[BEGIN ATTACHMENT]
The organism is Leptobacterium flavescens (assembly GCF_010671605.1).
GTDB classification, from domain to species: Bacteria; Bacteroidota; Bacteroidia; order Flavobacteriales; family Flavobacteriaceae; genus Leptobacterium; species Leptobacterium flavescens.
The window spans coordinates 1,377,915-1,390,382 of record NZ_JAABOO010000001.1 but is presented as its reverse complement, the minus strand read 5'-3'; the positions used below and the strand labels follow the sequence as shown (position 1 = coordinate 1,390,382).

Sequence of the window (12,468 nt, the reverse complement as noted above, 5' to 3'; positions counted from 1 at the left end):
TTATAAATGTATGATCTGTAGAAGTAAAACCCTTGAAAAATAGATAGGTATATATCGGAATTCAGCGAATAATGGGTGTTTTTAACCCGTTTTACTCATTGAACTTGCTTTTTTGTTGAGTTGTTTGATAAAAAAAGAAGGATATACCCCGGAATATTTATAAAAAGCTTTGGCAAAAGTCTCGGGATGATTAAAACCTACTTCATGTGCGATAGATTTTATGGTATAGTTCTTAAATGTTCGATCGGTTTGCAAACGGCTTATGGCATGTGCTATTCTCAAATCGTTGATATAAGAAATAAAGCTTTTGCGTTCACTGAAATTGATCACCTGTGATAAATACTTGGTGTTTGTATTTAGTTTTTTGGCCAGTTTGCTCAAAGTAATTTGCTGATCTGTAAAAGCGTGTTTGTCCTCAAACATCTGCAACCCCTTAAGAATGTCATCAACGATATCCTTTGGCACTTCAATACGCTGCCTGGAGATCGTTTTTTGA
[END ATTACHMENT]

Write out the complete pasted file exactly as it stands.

The organism is Leptobacterium flavescens (assembly GCF_010671605.1).
GTDB classification, from domain to species: Bacteria; Bacteroidota; Bacteroidia; order Flavobacteriales; family Flavobacteriaceae; genus Leptobacterium; species Leptobacterium flavescens.
The window spans coordinates 1,377,915-1,390,382 of record NZ_JAABOO010000001.1 but is presented as its reverse complement, the minus strand read 5'-3'; the positions used below and the strand labels follow the sequence as shown (position 1 = coordinate 1,390,382).

Sequence of the window (12,468 nt, the reverse complement as noted above, 5' to 3'; positions counted from 1 at the left end):
TTATAAATGTATGATCTGTAGAAGTAAAACCCTTGAAAAATAGATAGGTATATATCGGAATTCAGCGAATAATGGGTGTTTTTAACCCGTTTTACTCATTGAACTTGCTTTTTTGTTGAGTTGTTTGATAAAAAAAGAAGGATATACCCCGGAATATTTATAAAAAGCTTTGGCAAAAGTCTCGGGATGATTAAAACCTACTTCATGTGCGATAGATTTTATGGTATAGTTCTTAAATGTTCGATCGGTTTGCAAACGGCTTATGGCATGTGCTATTCTCAAATCGTTGATATAAGAAATAAAGCTTTTGCGTTCACTGAAATTGATCACCTGTGATAAATACTTGGTGTTTGTATTTAGTTTTTTGGCCAGTTTGCTCAAAGTAATTTGCTGATCTGTAAAAGCGTGTTTGTCCTCAAACATCTGCAACCCCTTAAGAATGTCATCAACGATATCCTTTGGCACTTCAATACGCTGCCTGGAGATCGTTTTTTGA